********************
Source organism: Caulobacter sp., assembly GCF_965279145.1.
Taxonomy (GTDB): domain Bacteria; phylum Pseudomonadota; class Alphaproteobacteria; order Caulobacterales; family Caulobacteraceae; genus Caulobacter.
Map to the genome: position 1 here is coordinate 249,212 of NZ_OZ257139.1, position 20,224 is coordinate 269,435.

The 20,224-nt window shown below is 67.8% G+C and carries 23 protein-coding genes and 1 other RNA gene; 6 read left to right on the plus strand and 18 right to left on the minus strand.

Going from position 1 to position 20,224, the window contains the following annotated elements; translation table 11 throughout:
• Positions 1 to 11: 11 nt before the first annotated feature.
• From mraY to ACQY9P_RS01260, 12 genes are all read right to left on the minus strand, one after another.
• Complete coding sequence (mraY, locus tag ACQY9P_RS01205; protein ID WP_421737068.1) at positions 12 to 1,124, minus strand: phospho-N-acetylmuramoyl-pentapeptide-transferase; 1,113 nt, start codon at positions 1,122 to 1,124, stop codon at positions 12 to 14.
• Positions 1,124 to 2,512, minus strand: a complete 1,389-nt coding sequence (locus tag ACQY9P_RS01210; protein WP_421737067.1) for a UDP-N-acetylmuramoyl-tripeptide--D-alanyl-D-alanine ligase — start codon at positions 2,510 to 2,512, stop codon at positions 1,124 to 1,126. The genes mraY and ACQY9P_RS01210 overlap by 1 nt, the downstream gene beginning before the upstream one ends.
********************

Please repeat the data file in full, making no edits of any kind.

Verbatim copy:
Source organism: Caulobacter sp., assembly GCF_965279145.1.
Taxonomy (GTDB): domain Bacteria; phylum Pseudomonadota; class Alphaproteobacteria; order Caulobacterales; family Caulobacteraceae; genus Caulobacter.
Map to the genome: position 1 here is coordinate 249,212 of NZ_OZ257139.1, position 20,224 is coordinate 269,435.

The 20,224-nt window shown below is 67.8% G+C and carries 23 protein-coding genes and 1 other RNA gene; 6 read left to right on the plus strand and 18 right to left on the minus strand.

Going from position 1 to position 20,224, the window contains the following annotated elements; translation table 11 throughout:
• Positions 1 to 11: 11 nt before the first annotated feature.
• From mraY to ACQY9P_RS01260, 12 genes are all read right to left on the minus strand, one after another.
• Complete coding sequence (mraY, locus tag ACQY9P_RS01205; protein ID WP_421737068.1) at positions 12 to 1,124, minus strand: phospho-N-acetylmuramoyl-pentapeptide-transferase; 1,113 nt, start codon at positions 1,122 to 1,124, stop codon at positions 12 to 14.
• Positions 1,124 to 2,512, minus strand: a complete 1,389-nt coding sequence (locus tag ACQY9P_RS01210; protein WP_421737067.1) for a UDP-N-acetylmuramoyl-tripeptide--D-alanyl-D-alanine ligase — start codon at positions 2,510 to 2,512, stop codon at positions 1,124 to 1,126. The genes mraY and ACQY9P_RS01210 overlap by 1 nt, the downstream gene beginning before the upstream one ends.